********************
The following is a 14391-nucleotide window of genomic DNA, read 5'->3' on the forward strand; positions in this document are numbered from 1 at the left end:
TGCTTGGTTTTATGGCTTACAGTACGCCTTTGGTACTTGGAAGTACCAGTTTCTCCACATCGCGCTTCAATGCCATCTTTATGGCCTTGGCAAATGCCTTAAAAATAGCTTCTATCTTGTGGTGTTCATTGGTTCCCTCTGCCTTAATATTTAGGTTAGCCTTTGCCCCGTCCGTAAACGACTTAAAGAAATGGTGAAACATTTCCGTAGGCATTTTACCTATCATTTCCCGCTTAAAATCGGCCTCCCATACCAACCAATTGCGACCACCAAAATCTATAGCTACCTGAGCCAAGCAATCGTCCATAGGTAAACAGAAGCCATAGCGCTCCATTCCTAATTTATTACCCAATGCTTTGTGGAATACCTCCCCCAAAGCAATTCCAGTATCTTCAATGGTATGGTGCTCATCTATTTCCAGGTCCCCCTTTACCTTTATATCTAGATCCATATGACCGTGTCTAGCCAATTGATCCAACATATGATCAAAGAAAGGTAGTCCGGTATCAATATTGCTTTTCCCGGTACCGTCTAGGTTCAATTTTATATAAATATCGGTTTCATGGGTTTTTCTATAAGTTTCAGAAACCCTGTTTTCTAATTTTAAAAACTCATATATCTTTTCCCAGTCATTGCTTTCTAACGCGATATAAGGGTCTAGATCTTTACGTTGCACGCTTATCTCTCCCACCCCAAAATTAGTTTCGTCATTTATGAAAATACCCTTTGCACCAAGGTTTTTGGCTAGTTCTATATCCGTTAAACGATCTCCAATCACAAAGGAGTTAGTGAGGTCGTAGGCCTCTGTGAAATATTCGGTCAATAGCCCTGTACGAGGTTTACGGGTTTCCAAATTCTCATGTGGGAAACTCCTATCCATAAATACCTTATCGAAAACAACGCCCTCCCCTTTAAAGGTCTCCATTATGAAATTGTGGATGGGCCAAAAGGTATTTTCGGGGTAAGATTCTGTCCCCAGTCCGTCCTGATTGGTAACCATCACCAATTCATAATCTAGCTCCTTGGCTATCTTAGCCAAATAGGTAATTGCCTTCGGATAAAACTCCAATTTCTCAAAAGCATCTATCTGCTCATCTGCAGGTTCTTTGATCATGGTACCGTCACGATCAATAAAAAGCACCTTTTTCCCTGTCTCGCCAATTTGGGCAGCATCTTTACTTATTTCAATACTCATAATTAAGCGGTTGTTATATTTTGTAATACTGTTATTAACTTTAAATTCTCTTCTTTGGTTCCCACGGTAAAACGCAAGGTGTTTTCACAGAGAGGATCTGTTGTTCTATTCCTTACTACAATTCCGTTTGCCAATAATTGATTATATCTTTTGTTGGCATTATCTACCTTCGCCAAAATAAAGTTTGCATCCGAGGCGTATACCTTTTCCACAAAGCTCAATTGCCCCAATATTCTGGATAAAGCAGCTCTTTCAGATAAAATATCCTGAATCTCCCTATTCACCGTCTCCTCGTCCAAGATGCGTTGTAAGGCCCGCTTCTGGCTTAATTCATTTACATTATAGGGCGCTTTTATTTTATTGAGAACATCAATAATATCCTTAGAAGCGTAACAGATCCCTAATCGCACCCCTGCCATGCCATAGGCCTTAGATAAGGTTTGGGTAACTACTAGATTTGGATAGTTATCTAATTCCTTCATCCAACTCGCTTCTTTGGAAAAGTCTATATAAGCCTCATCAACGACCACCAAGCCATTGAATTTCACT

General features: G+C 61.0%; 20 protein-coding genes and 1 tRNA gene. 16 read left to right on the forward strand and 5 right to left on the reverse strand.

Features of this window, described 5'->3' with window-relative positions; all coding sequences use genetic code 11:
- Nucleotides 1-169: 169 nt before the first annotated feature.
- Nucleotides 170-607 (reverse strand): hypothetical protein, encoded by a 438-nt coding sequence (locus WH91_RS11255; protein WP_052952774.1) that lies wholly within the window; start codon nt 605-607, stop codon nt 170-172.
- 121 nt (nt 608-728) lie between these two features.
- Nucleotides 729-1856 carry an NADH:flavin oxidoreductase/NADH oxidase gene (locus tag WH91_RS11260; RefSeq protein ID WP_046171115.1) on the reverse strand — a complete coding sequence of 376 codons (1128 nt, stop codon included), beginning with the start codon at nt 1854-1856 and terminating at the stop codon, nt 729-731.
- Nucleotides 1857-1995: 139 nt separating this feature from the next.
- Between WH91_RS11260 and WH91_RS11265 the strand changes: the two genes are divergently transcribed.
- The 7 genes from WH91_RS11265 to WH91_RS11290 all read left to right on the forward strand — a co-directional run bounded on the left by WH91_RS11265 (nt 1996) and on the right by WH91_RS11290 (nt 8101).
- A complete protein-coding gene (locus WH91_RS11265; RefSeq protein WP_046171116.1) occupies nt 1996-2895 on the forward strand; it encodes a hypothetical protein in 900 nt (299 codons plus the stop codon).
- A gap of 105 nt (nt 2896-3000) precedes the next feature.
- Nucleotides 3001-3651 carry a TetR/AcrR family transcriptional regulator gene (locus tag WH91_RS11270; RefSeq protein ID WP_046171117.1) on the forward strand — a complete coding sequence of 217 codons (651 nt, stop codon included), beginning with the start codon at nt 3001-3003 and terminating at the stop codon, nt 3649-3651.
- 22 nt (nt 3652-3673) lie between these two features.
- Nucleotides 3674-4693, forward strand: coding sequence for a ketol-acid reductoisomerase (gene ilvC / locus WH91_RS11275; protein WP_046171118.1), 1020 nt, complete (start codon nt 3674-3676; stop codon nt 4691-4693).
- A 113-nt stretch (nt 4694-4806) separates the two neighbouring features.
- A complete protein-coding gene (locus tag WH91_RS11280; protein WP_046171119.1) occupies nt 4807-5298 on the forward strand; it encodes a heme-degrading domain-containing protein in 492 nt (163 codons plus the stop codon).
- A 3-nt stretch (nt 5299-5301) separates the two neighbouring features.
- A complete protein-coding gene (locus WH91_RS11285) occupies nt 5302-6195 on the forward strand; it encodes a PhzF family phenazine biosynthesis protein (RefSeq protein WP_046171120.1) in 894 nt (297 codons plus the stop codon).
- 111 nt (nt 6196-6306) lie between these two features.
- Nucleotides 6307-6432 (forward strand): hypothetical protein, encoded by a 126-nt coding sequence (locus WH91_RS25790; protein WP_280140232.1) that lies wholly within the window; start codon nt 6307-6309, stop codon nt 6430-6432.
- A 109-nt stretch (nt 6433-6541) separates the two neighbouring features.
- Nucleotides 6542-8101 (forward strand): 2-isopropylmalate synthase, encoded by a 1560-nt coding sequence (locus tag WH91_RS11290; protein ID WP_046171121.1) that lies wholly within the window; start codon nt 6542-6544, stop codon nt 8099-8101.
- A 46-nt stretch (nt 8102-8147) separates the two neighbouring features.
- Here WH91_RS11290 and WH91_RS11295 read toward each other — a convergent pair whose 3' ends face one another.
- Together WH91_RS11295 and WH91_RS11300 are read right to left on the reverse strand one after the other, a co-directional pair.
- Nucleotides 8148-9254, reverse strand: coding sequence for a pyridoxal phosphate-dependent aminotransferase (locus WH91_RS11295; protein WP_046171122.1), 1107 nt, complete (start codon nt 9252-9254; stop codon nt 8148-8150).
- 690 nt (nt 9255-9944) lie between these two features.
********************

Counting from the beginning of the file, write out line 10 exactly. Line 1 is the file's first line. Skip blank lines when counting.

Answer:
- Between WH91_RS11260 and WH91_RS11265 the strand changes: the two genes are divergently transcribed.